Wednesday, August 22 2018


Cancer prevention measures failing

Update: August, 31/2013 - 09:56

THUA THIEN HUE (VNS)— Viet Nam has experienced increasing proportions of cancer cases, but prevention and treatment could not be done effectively.

The situation was due to low awareness among residents and the capacity of healthcare facilities, experts said.

The country has an average of 130,000 cancer cases each year, announced a national conference on cancer held in central Hue City yesterday.

The rate could be 200,000 cases by 2020.

Figures by the World Health Organization showed that there are 12 million new cancer cases globally each year and seven million cancer deaths.

In developing countries, the number of cancer cases, including lung cancer in men, breast cancer in women and stomach cancer in both genders, is increasing sharply.

Assoc. Prof. Bui Dieu, director of Ha Noi-based K Hospital, said most patients appeared at cancer treatment hospitals during the final stage of cancer, preventing effective treatment.

Research done on 51,000 cancer profiles by Dieu and his associates pointed out that 71.4 per cent of the total check up with five per cent leaving cancer treatment at or after the third stage of cancer.

According to the Viet Nam Cancer Association, cancer prevention and treatment are challenging the country's health sector, as it could not deal with the overload of cancer patients at hospitals around the country.

It has only six public hospitals specializing in cancer treatment with their locations scattered in different regions, including K hospital in Ha Noi, Cancer Hospital in Da Nang, and Cancer and Tumour hospitals in HCM City and Can Tho.

Polyclinic hospitals in the other 37 provinces have cancer and tumour treatment departments. However, all of them are operating in facilities that lack proper conditions. Even the total sickbeds for the whole system could meet only 30 per cent of the demand, the conference heard.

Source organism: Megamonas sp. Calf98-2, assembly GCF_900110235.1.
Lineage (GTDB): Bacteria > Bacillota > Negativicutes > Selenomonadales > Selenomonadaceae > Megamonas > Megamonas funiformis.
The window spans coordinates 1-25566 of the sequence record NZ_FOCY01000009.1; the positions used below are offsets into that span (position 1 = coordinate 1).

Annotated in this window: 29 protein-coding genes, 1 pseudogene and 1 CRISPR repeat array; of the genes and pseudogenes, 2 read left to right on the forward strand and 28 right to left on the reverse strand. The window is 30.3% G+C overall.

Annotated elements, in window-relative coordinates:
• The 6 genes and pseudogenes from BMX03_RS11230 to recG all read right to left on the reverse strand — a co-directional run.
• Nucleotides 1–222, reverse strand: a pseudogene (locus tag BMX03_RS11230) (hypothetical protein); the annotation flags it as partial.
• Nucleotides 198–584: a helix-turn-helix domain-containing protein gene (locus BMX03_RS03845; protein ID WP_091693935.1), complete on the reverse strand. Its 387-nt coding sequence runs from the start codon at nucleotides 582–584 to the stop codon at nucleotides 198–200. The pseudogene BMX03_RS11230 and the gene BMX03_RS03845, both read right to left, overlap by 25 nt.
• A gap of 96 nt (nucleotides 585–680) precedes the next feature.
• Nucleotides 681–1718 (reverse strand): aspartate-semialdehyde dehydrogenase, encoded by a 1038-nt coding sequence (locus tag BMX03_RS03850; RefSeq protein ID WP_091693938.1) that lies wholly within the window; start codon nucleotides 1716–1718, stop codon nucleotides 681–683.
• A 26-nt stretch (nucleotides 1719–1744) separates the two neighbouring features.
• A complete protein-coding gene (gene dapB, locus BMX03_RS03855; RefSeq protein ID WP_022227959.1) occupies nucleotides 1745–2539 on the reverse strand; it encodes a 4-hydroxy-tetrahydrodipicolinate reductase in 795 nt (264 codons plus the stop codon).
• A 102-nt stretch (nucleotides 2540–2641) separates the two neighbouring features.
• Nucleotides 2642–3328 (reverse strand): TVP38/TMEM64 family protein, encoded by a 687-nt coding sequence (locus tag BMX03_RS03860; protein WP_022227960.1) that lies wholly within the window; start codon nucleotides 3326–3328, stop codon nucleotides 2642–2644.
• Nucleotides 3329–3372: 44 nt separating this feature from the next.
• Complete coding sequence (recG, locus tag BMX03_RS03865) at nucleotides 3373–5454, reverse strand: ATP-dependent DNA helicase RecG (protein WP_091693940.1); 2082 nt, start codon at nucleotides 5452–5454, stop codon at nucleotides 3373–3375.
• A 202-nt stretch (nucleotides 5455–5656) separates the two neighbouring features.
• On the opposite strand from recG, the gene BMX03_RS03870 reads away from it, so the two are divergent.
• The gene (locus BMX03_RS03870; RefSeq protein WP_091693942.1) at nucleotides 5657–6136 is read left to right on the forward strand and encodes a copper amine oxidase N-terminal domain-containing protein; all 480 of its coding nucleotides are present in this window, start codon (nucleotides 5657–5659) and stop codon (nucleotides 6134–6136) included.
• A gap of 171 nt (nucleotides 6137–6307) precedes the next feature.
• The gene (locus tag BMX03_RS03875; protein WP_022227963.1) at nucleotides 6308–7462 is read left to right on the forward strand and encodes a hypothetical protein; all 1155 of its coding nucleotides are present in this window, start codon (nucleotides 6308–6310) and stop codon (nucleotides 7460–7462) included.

The country has set up a national programme for cancer prevention and treatment for the years 2012 to 2015, aiming at increasing awareness on cancer for residents, training healthcare workers in cancer identification, and closely monitoring the cancer treatment system.

But experts wonder if it would take more time for the programme to reach targets because of the very difficult conditions that healthcare system is experiencing.

Experts at the conference said more investment in cancer prescription and treatment facilities as well as manpower is crucial for dealing with the increasing number of patients.

The conference, which was held by the Viet Nam Cancer Association, Hue Central Hospital and Hue Medical University, was attended by 400 doctors and experts from the US, Germany, Japan, Singapore and Taiwan. — VNS

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